Gender Stereotypes In Sociology

1416 Words 6 Pages
Even at this very moment, history is writing itself. We are currently living in the pages of an unfinished history textbook, each day living our lives and adding words to the narrative. These sentences and our choice of words are not simply chosen at random, but are decided and persuaded by the larger society and the unwritten history that is happening all around us.
Although a peculiar notion, it is one that many great minds have accepted, studied and expanded upon to this day. In fact, it is one of the key ideas of an entire field of scientific study: sociology. One of the great minds who work in this field is an American sociologist by the name of C. Wright Mills. Mills describes this notion as a quality of mind, its user possessing a sociological imagination. According to Mills, using a
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In the context with which I exist, social forces have influenced and shaped every stage of my development, from childhood to early adulthood.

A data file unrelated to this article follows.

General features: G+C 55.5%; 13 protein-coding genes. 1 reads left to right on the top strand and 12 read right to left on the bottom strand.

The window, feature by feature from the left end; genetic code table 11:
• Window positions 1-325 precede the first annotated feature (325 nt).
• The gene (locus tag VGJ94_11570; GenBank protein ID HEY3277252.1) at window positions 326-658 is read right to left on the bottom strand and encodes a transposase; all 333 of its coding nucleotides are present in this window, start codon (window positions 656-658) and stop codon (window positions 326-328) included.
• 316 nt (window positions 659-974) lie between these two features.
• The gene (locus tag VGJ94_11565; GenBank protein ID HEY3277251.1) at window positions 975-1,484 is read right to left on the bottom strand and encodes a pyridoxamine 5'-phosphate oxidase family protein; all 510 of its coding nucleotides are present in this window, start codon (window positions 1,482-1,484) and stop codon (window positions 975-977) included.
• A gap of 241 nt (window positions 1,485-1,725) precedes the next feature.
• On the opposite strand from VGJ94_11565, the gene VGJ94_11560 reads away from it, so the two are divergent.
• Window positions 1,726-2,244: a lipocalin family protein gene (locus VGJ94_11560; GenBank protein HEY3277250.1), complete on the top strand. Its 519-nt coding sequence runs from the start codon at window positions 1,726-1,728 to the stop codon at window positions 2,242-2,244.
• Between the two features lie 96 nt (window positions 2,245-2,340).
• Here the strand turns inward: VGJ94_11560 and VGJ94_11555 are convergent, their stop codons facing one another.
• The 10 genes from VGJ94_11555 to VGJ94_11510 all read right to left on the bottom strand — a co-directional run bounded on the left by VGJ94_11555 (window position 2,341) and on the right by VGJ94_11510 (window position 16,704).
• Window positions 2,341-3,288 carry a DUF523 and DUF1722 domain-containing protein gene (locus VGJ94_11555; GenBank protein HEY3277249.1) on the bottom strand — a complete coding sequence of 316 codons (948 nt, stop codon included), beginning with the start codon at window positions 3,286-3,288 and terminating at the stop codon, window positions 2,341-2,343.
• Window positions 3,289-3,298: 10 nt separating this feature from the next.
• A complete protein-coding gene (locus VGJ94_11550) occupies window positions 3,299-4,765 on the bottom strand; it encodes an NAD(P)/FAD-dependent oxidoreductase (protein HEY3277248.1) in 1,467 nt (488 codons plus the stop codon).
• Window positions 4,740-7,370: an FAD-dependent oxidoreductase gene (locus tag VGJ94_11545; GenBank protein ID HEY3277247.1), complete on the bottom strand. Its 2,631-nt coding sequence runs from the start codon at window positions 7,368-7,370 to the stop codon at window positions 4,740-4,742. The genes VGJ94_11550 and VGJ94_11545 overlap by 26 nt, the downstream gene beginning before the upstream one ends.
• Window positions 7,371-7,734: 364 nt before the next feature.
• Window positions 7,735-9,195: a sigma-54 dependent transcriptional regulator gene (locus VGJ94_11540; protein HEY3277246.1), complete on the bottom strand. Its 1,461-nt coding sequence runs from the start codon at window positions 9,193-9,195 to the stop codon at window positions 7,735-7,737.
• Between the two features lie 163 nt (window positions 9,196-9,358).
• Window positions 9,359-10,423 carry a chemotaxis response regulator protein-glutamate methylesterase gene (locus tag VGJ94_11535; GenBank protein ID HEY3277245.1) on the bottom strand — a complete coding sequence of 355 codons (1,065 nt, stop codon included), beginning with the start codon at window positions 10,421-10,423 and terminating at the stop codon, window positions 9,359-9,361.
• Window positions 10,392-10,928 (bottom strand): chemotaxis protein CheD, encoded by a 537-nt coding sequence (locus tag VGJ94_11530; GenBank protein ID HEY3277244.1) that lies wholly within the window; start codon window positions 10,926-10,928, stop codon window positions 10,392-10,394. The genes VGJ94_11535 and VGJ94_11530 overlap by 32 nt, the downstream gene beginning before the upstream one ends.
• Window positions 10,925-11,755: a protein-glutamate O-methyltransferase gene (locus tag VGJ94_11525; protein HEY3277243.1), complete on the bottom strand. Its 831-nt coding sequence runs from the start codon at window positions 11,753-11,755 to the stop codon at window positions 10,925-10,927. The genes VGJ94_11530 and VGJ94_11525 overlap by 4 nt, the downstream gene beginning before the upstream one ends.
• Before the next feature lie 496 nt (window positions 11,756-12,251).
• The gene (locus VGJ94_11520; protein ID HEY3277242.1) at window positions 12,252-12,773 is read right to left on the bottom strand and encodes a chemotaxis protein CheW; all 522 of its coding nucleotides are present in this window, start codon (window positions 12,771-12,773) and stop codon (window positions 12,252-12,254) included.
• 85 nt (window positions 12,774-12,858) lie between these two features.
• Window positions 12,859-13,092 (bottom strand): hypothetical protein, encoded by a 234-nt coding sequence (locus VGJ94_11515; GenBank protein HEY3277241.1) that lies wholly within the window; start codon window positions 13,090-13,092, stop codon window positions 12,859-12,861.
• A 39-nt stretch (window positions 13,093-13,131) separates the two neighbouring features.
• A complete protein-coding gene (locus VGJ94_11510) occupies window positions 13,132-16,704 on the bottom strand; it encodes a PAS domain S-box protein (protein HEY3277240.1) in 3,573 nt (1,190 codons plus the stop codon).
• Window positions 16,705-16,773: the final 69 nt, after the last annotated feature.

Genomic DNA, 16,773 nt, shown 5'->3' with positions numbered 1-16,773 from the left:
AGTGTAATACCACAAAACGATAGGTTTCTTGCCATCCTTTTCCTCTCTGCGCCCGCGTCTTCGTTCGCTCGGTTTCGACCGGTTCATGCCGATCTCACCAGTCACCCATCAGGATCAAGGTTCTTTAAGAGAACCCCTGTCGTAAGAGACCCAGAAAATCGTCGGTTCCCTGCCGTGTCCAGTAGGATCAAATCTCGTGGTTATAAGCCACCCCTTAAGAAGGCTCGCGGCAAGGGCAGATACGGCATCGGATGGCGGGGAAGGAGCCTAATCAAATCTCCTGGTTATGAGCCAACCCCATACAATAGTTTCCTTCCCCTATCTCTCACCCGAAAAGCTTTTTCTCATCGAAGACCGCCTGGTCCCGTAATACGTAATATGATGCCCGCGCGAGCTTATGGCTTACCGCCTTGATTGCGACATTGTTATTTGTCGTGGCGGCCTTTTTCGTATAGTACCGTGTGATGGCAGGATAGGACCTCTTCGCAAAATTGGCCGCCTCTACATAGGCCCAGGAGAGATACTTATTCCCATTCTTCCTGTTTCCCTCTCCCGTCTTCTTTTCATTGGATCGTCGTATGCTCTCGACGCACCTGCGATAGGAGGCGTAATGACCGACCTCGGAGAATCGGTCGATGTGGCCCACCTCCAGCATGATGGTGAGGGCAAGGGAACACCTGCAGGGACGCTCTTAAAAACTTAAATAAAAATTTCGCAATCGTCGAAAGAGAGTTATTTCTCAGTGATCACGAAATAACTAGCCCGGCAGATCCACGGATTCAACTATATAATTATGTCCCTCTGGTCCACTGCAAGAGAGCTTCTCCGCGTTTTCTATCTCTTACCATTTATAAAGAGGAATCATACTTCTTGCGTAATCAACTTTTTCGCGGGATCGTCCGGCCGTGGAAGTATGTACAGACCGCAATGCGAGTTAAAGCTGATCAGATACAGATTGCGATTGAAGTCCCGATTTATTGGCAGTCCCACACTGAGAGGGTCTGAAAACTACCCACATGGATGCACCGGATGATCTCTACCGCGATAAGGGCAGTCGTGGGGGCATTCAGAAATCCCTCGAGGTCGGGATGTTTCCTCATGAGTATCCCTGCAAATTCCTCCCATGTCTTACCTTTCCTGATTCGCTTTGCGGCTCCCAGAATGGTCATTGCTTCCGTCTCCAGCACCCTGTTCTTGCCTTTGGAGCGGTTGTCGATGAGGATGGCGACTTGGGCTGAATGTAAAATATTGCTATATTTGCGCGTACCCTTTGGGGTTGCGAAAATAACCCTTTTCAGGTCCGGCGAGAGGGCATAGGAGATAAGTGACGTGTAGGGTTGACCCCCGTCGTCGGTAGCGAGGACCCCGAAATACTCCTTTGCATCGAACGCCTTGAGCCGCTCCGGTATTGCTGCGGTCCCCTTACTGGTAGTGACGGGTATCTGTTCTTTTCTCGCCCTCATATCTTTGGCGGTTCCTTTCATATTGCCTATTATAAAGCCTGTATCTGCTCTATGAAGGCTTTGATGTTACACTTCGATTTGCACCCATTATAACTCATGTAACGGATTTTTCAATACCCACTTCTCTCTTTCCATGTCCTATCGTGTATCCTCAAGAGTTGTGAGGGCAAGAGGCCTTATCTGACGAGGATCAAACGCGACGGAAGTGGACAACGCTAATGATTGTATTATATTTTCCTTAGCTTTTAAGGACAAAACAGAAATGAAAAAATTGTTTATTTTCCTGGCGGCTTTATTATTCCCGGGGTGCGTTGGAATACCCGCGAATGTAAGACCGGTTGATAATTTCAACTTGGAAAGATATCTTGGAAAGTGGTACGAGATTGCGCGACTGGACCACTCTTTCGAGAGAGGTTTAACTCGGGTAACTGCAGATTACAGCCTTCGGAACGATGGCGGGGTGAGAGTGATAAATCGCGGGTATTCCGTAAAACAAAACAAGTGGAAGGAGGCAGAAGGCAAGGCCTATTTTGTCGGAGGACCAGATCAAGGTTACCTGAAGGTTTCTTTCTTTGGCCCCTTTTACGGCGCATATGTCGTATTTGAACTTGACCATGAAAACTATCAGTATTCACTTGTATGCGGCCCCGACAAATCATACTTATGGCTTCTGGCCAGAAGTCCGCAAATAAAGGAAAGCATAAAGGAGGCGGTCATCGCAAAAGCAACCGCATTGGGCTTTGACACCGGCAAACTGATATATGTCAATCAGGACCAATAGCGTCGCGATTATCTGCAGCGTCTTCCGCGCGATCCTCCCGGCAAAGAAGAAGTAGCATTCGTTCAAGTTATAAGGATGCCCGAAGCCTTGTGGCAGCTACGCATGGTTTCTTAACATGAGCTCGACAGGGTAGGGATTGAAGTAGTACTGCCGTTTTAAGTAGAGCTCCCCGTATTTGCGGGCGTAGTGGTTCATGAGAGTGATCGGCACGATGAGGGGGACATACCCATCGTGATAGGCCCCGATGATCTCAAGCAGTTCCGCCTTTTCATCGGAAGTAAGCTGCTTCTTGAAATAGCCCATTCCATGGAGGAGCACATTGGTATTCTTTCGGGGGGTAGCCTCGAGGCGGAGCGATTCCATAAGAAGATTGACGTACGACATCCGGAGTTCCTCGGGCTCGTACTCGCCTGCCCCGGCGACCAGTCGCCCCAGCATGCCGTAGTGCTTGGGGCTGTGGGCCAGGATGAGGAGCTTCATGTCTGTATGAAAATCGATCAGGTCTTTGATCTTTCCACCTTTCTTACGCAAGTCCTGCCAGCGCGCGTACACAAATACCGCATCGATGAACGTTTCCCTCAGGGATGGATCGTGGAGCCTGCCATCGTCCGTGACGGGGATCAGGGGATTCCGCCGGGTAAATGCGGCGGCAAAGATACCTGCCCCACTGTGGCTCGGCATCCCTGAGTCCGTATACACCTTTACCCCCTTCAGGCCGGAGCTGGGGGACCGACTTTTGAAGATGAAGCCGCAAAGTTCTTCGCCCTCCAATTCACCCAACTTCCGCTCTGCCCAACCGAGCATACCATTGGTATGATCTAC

Immediately upon entering this world, society had begun to shape my views and personality. These sociological concepts which have been of great influence include gender and gender socialization. Gender is socially constructed concept regarding what attitudes, beliefs, and behaviours men and women should have, while gender socialization is the transference and acquisition of these ideas. One such way that we are taught these societal views is through the use of gender stereotypes. Gender stereotypes are oversimplified notions regarding how people of a certain gender think and act. Although these concepts seem abstract, their effect on individuals is very concrete and has profoundly shaped the way I present and view myself. As I have developed, my society has displayed its view towards femininity both proudly and subtly with the same underlying conclusion: femininity is generally disadvantageous. On television shows, on the playground, in literature, and even in the

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